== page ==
But this isn’t a movement. There’s no ideology, no edicts, no rallying cries, no worldwide zeitgeist. We’ve seen that before and we hold it in respect and regard. But what we’re doing is different. This isn’t about creating a better future, a safer and cleaner world, a fair and equitable and just utopia. No, no, no, not at all.

This is a fight to save our very lives. This is survival. And we do it every day, everywhere, all the time. From coast to coast. From border to border. From hardland to heartland. And we can’t stop. Not ever. This is a fight to the death.

March 25, 2007

The Ubiquitous "Why I Haven't Been Blogging" Blog

Don't get me wrong, I love the internets.

The way it's gradually transformed since its birth from a top-down communication tool for businesses to reach consumers into a topless and bottomless (just like the strip clubs in Montreal, or so I've been told) full-fledged interactive network where the collective intelligence (or lack thereof) of the entire globe is transmitted in an endless feedback loop is, to put it simply, fucking dope. Blogs, wikis, message boards -- I will go on record as officially endorsing their existence. A controversial position, I know.

But here's the thing most people don't talk about: keeping up with the blog-reading demands of this new world (wide web) order is like, super hard and stuff. For real, though. Especially if, like me, you enjoy having friends and maintaining gainful employment.

Which leads us here, on this very blog, to the now-officially cliche territory of the Blog Post About Why I Haven't Been Blogging Which Will Likely Not Be Read By Many People Because Not Many People Actually Read This Blog Except My Friends.

We've all seen these diatribes before. Maybe we've written one. They're the 21st century equivalent of explaining to our neighbors why we haven't been to church recently (suggested explanation: God created the world, cruelty exists in the world, therefore maybe God is cruel, hard to reconcile this troubling dichotomy, been eating waffles at home on Sundays in protest of mean-ass God). These rambling lists of excuses for absence from the blog world are usually the following: presumptious, self-involved, boring and (most importantly) endearingly human. Here's my attempt.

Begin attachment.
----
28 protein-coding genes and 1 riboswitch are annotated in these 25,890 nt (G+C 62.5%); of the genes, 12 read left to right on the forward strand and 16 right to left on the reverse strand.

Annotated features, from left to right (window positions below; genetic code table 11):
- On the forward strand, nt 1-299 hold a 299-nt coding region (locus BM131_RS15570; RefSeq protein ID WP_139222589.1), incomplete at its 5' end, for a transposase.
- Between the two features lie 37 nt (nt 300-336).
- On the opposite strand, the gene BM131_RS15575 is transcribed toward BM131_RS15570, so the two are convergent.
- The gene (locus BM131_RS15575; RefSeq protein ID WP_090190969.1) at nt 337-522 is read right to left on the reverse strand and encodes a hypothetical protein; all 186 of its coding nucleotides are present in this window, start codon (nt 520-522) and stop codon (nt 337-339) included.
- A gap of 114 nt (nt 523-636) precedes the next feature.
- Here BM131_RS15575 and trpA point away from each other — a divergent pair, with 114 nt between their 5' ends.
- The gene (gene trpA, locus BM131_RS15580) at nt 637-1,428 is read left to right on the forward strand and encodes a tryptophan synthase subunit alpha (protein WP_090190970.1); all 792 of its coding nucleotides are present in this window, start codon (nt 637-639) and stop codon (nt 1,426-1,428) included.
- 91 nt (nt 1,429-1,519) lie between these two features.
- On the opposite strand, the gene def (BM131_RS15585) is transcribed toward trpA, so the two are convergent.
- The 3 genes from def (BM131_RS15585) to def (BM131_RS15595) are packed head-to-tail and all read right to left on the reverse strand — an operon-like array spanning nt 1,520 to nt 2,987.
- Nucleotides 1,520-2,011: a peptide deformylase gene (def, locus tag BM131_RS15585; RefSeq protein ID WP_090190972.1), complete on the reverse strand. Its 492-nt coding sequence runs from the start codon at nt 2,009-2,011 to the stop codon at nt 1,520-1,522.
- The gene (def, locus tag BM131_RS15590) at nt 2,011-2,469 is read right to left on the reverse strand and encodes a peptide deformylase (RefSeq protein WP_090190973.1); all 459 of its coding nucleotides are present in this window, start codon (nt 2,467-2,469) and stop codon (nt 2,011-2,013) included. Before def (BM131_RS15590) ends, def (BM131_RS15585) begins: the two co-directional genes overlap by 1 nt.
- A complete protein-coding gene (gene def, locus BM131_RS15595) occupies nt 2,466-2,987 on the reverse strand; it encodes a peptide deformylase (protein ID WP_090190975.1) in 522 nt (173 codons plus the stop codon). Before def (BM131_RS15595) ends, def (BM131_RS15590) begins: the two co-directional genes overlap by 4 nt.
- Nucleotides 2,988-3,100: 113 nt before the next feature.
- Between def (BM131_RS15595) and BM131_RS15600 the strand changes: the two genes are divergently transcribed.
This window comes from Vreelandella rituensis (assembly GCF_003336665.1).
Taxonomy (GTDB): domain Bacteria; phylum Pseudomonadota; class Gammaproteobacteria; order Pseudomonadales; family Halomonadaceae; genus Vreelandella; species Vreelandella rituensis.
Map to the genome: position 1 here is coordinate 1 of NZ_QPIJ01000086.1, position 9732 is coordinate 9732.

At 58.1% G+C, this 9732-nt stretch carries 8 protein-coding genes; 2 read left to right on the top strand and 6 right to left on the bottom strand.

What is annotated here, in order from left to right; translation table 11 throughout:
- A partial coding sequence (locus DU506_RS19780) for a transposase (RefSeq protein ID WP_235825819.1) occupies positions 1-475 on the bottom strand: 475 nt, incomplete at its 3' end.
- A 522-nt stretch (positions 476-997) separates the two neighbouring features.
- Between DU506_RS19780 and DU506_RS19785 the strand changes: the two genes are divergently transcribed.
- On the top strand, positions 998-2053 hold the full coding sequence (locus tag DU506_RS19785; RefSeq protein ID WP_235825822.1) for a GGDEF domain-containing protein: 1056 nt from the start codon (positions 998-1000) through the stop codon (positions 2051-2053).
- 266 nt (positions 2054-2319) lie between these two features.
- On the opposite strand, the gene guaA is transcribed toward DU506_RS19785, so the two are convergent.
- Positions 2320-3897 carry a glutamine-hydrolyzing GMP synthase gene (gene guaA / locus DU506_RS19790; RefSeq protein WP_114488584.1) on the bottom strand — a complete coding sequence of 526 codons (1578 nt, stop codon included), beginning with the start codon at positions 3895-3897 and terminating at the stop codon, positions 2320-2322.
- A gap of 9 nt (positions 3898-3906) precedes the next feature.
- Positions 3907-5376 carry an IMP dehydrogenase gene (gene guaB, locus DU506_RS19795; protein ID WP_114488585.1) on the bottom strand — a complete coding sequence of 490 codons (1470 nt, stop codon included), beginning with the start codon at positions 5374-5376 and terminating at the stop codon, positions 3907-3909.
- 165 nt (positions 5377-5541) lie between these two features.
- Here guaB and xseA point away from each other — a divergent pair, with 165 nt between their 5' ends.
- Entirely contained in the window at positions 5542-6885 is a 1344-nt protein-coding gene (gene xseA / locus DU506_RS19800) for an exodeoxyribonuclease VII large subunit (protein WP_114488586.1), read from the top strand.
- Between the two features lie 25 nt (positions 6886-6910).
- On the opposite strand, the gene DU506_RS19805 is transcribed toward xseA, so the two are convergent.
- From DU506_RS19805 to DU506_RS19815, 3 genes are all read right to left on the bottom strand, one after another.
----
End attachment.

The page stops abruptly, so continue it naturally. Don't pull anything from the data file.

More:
Reasons I haven't blogged lately:

Been writing this and the follow up to this

Been reading books about this and this and this

Been watching this and this

So there you have it. Mystery finally revealed. You can and should blame real estate, rock music, the new digital economy, grad school, John Locke and the NBA.

Just don't blame me; I love the internets.

December 29, 2006

2006 Year in Review


By Jeff and Alison Allen, St. Paul Minnesota

2006. Wow. Holy shit. What a year.

The above map was made by Alison. It charts all our movements in 2006 and, as you can see, it was the year we brought the Allen party nationwide. Special shoutouts go to our recently-engaged friends from Chicago, Bob and Urs, who had the map idea first. We shamelessly copied it (and maybe improved it? Oh snap!) cause we thought it was such a great idea.

With so many media sources giving you their lame "Year in Review" of the "important" events of the year, we thought we'd throw our hat in the ring and give you a rundown of the best stuff that happened to drunk, poorly-dressed people from the Midwest in 2006.

Consider this equal parts a) news-anchor-year-in-review b) Christmas-card-to-our-friends and c) sweet-ass-blog post.

The Trifecta of Awesome. The Trifecta of Allens.


What a way to start the year. We billed it as the "Hugest Most Biggest Awesome Huge Party in the History of Ever" and quickly realized that we had a lot of work to do to live up to the hype.

At one point, our entire apartment was filled with still-wet paper mache volcanoes, thirty industrial garbage bags filled with balloons, a giant TPC flag, two smoke machines and 4 confetti cannons. All the hard work paid off and both shows sold out. One of the best nights ever. You can see the end of it all in the video above, thanks to our friend Isaac.




The day after the release show, TPC hit the road for three weeks opening for the Hold Steady. Jeff was stoked that Alison was coming along for the ride. TPC had toured before, but never on a tour of this magnitude where the shows were usually full and the band usually got many, many drink tickets.

Suffice to say, we had some really amazing times on this trip. We accomplished a lot, including building up a inhumanly high tolerance for alcohol. See video for evidence.




To commemorate this crazy year and its crazy adventures, we both got inked this year. This was a first for both of us and we're glad we did it. Both of us had it done in New York, at the same parlor, by the same guy -- but six months apart.